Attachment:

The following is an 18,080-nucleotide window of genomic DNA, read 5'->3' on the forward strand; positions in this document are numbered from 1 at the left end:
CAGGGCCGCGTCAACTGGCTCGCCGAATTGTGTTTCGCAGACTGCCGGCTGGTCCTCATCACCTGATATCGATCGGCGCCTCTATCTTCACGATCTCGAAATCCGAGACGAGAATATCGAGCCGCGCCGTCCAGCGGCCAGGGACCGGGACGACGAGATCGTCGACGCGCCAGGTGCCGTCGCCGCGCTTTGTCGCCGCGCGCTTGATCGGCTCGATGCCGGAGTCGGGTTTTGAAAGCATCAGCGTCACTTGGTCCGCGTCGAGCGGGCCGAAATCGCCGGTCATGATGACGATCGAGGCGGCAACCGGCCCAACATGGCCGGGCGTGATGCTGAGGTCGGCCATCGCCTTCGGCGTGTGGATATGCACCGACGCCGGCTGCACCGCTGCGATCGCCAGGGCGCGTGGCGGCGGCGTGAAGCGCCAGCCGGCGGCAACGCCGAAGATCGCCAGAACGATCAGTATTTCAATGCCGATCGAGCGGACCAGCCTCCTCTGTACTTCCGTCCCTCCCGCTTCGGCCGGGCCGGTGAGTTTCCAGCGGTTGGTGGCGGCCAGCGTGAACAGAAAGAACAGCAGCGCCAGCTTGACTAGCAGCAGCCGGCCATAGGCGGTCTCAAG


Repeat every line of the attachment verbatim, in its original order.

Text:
The following is an 18,080-nucleotide window of genomic DNA, read 5'->3' on the forward strand; positions in this document are numbered from 1 at the left end:
CAGGGCCGCGTCAACTGGCTCGCCGAATTGTGTTTCGCAGACTGCCGGCTGGTCCTCATCACCTGATATCGATCGGCGCCTCTATCTTCACGATCTCGAAATCCGAGACGAGAATATCGAGCCGCGCCGTCCAGCGGCCAGGGACCGGGACGACGAGATCGTCGACGCGCCAGGTGCCGTCGCCGCGCTTTGTCGCCGCGCGCTTGATCGGCTCGATGCCGGAGTCGGGTTTTGAAAGCATCAGCGTCACTTGGTCCGCGTCGAGCGGGCCGAAATCGCCGGTCATGATGACGATCGAGGCGGCAACCGGCCCAACATGGCCGGGCGTGATGCTGAGGTCGGCCATCGCCTTCGGCGTGTGGATATGCACCGACGCCGGCTGCACCGCTGCGATCGCCAGGGCGCGTGGCGGCGGCGTGAAGCGCCAGCCGGCGGCAACGCCGAAGATCGCCAGAACGATCAGTATTTCAATGCCGATCGAGCGGACCAGCCTCCTCTGTACTTCCGTCCCTCCCGCTTCGGCCGGGCCGGTGAGTTTCCAGCGGTTGGTGGCGGCCAGCGTGAACAGAAAGAACAGCAGCGCCAGCTTGACTAGCAGCAGCCGGCCATAGGCGGTCTCAAG